Pesticides can be eliminated by keeping aquatic animals in rice paddies

Pesticides can be eliminated by keeping aquatic animals in rice paddies



Rice cultivation and production are not environmentally friendly, despite its importance in worldwide diets. Pesticides and chemical fertilizers are used extensively in rice farming to increase yields and reduce insect and weed problems. Researchers have now discovered a solution to reduce pesticide use in rice fields by employing aquatic animals to help control weeds and boost crop yields.

Planting huge monocultures, or acres of the same crop, is a common practice in conventional farming. This exposes each crop to pests and weeds, which might wipe out the majority of a field. As a result, farmers use pesticides to keep weeds, pests, and illnesses out of their crops while also increasing yields.

But some farmers are testing ways to grow their crops while using natural methods to keep away pests and weeds.

“One example includes farmers experimenting with growing aquatic animals in rice paddies,” said Liang Guo, study author and postdoctoral fellow at the College of Life Sciences at Zhejiang University in Hangzhou, China. “Learning more about how these animals contribute to rice paddy ecosystems could help with producing rice in a more sustainable way.”

The research, published in eLife, analyzes three experiments and four years of study. In each experiment, the study authors considered rice grown alone or alongside carp, mitten crabs, or softshell turtles. According to the study, growing rice alongside these aquatic animals helped prevent weed growth.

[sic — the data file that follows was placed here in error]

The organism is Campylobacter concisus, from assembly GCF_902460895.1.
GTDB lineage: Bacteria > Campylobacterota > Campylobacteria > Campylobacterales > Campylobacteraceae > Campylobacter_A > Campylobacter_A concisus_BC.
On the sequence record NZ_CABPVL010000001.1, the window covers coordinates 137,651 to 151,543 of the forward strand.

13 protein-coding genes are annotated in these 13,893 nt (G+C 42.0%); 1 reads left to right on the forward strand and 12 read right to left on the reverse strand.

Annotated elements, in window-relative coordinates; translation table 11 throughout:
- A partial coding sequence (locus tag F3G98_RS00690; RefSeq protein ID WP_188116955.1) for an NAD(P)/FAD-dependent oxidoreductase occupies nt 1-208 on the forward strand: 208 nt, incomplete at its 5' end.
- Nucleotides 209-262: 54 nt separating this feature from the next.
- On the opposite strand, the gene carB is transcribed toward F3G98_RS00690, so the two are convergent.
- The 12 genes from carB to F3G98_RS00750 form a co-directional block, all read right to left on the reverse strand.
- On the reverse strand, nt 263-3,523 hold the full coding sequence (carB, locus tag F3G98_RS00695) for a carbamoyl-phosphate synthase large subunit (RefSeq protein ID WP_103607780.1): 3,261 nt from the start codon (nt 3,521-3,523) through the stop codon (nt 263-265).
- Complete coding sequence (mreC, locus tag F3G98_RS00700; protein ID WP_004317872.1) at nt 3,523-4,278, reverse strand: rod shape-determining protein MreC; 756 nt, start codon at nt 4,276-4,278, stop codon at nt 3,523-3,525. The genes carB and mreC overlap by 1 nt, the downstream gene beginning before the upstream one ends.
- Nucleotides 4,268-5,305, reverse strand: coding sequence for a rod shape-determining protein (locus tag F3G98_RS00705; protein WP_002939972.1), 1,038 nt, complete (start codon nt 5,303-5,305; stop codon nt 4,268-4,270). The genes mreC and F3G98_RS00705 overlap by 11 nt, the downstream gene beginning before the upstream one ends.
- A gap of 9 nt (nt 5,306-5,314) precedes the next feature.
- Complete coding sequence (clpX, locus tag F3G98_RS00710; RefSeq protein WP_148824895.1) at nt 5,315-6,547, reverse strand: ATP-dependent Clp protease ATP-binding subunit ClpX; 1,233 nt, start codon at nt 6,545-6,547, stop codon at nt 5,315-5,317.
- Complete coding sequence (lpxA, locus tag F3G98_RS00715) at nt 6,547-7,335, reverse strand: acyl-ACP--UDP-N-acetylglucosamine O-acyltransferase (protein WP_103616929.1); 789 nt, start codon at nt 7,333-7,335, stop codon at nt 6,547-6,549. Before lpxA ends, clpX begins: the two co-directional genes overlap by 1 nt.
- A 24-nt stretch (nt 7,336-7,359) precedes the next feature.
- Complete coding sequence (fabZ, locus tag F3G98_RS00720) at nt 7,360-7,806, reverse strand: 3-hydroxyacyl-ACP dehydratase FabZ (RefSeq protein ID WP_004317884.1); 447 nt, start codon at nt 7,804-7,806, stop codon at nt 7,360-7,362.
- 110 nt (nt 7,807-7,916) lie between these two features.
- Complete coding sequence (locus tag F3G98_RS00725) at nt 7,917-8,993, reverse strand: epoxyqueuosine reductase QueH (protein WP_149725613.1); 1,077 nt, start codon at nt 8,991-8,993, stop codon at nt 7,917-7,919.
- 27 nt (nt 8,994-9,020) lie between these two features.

The animals also improved decomposition of organic matter and ultimately provided better yields compared to the rice that was grown alone. The researchers found yields that were 8.7% to 12.1% higher than the control crop grown without the aquatic animals.

Lufeng Zhao, author of the study and a Ph.D. student at the College of Life Sciences at Zhejiang University, added that the nitrogen levels in the soil remained stable with the aquatic animals present, so less chemical fertilizers were needed for the rice. The animals were given feed, but they scavenged for up to half of their diet. In turn, the rice plants absorbed 13% to 35% of nitrogen from leftover feed that the animals didn’t eat.

“These results enhance our understanding of the roles of animals in agricultural ecosystems, and support the view that growing crops alongside animals has a number of benefits,” said Xin Chen, co-senior author of the study and an ecology professor at Zhejiang University. “In terms of rice production, adding aquatic animals to paddies may increase farmers’ profits as they can sell both the animals and the rice, spend less on fertilizer and pesticides, and charge more for sustainably grown products.”

This article by Paige Bennett was first published by EcoWatch on 24 February 2022. Lead Image: A local carp living with rice plants in the co-culture experiment. Lufeng Zhao (CC BY 4.0).


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